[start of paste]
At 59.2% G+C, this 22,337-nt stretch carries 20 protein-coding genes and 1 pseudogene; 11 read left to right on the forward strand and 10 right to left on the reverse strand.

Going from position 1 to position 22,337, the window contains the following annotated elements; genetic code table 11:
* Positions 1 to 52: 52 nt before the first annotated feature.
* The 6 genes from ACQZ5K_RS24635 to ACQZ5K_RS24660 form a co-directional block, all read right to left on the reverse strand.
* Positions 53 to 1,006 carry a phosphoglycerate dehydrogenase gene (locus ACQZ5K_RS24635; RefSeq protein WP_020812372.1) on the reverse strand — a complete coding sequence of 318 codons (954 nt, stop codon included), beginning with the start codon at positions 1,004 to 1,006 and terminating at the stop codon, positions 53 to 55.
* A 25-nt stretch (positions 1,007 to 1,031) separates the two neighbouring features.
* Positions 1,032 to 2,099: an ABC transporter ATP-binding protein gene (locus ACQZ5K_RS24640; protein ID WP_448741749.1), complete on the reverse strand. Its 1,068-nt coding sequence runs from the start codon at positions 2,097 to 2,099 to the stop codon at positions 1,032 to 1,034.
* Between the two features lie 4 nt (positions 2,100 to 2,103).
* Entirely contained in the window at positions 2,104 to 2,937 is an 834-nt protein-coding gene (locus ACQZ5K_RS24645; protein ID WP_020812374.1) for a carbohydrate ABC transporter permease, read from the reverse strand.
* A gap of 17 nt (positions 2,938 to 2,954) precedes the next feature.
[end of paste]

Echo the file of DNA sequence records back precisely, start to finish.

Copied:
At 59.2% G+C, this 22,337-nt stretch carries 20 protein-coding genes and 1 pseudogene; 11 read left to right on the forward strand and 10 right to left on the reverse strand.

Going from position 1 to position 22,337, the window contains the following annotated elements; genetic code table 11:
* Positions 1 to 52: 52 nt before the first annotated feature.
* The 6 genes from ACQZ5K_RS24635 to ACQZ5K_RS24660 form a co-directional block, all read right to left on the reverse strand.
* Positions 53 to 1,006 carry a phosphoglycerate dehydrogenase gene (locus ACQZ5K_RS24635; RefSeq protein WP_020812372.1) on the reverse strand — a complete coding sequence of 318 codons (954 nt, stop codon included), beginning with the start codon at positions 1,004 to 1,006 and terminating at the stop codon, positions 53 to 55.
* A 25-nt stretch (positions 1,007 to 1,031) separates the two neighbouring features.
* Positions 1,032 to 2,099: an ABC transporter ATP-binding protein gene (locus ACQZ5K_RS24640; protein ID WP_448741749.1), complete on the reverse strand. Its 1,068-nt coding sequence runs from the start codon at positions 2,097 to 2,099 to the stop codon at positions 1,032 to 1,034.
* Between the two features lie 4 nt (positions 2,100 to 2,103).
* Entirely contained in the window at positions 2,104 to 2,937 is an 834-nt protein-coding gene (locus ACQZ5K_RS24645; protein ID WP_020812374.1) for a carbohydrate ABC transporter permease, read from the reverse strand.
* A gap of 17 nt (positions 2,938 to 2,954) precedes the next feature.